Compared to Amnesia

bestmilitarydefenseucmjdefenselawyer250Amnesia is not equivalent to a lack of capacity. “An inability to remember about thecrime itself does not necessarily make a person incompetent to stand trial.” Lee , 22 M.J. at 769; s ee also United States v. Barreto , 57 M.J. 127 (C.A.A.F. 2002). The ability of an accused to function is absolutely critical to the fairness of a criminal trial. In deciding whether an accused can function, a military judge can apply factors set out in Wilson v. United States , 391 F.2d 460 (D.C. Cir. 1968): (1) the extent to which the amnesia affects the accused’s ability to consult and assist his lawyer; (2) the extent to which the amnesia affects the accused’s ability to testify on his own behalf; (3) the extent to which the evidence could be extrinsically reconstructed, in view of the accused’s amnesia; (4) the extent to which the Government assisted the accused and defense counsel in reconstruction; (5) the strength of the Government case; and, (6) any other facts and circumstances that would indicate whether the accused had a fair trial.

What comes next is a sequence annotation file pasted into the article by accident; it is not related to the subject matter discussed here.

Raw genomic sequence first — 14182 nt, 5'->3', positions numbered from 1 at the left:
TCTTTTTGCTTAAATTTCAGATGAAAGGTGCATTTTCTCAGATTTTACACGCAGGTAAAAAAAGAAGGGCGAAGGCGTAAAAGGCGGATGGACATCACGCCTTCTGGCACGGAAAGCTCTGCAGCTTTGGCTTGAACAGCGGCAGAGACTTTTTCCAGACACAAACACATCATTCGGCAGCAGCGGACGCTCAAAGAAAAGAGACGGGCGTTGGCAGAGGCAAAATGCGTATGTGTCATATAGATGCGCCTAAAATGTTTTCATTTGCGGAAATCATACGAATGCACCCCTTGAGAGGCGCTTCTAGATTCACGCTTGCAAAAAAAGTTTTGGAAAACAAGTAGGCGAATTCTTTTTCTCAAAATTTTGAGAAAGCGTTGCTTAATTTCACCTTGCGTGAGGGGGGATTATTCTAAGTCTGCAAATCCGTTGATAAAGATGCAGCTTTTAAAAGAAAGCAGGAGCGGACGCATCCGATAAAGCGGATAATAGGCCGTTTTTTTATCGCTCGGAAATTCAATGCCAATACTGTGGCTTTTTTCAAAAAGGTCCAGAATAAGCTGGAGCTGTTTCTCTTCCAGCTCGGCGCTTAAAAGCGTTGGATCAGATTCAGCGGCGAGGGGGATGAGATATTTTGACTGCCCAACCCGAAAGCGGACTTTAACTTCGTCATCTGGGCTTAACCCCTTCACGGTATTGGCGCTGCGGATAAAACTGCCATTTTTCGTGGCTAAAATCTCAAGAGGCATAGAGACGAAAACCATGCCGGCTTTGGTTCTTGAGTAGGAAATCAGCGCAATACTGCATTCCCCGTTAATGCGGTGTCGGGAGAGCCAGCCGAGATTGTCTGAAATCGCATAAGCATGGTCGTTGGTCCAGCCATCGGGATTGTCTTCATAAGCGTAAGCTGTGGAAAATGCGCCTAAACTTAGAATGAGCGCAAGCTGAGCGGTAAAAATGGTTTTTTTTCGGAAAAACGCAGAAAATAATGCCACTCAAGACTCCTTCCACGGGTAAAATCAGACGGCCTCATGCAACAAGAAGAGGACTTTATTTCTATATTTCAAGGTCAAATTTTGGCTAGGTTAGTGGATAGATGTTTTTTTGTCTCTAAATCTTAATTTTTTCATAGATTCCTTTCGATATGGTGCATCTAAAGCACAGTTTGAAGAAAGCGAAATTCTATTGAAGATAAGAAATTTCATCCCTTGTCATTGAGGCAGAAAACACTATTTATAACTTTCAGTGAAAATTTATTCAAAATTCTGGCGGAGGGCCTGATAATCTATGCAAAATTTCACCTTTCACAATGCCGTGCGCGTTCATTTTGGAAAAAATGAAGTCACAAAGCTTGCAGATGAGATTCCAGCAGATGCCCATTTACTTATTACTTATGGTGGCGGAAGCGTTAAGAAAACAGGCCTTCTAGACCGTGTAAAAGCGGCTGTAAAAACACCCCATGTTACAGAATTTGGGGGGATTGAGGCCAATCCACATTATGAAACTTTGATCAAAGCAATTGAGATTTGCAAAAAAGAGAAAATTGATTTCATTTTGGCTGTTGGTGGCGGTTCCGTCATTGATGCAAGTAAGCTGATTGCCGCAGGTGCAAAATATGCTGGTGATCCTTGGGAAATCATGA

• United States v. Axelson , 65 M.J. 501 (A. Ct. Crim. App. 2007). A failure to recallfacts pertaining to an offense does not preclude an accused from pleading guilty so long as, after assessing the Government’s evidence against him, he is convicted of his own guilt.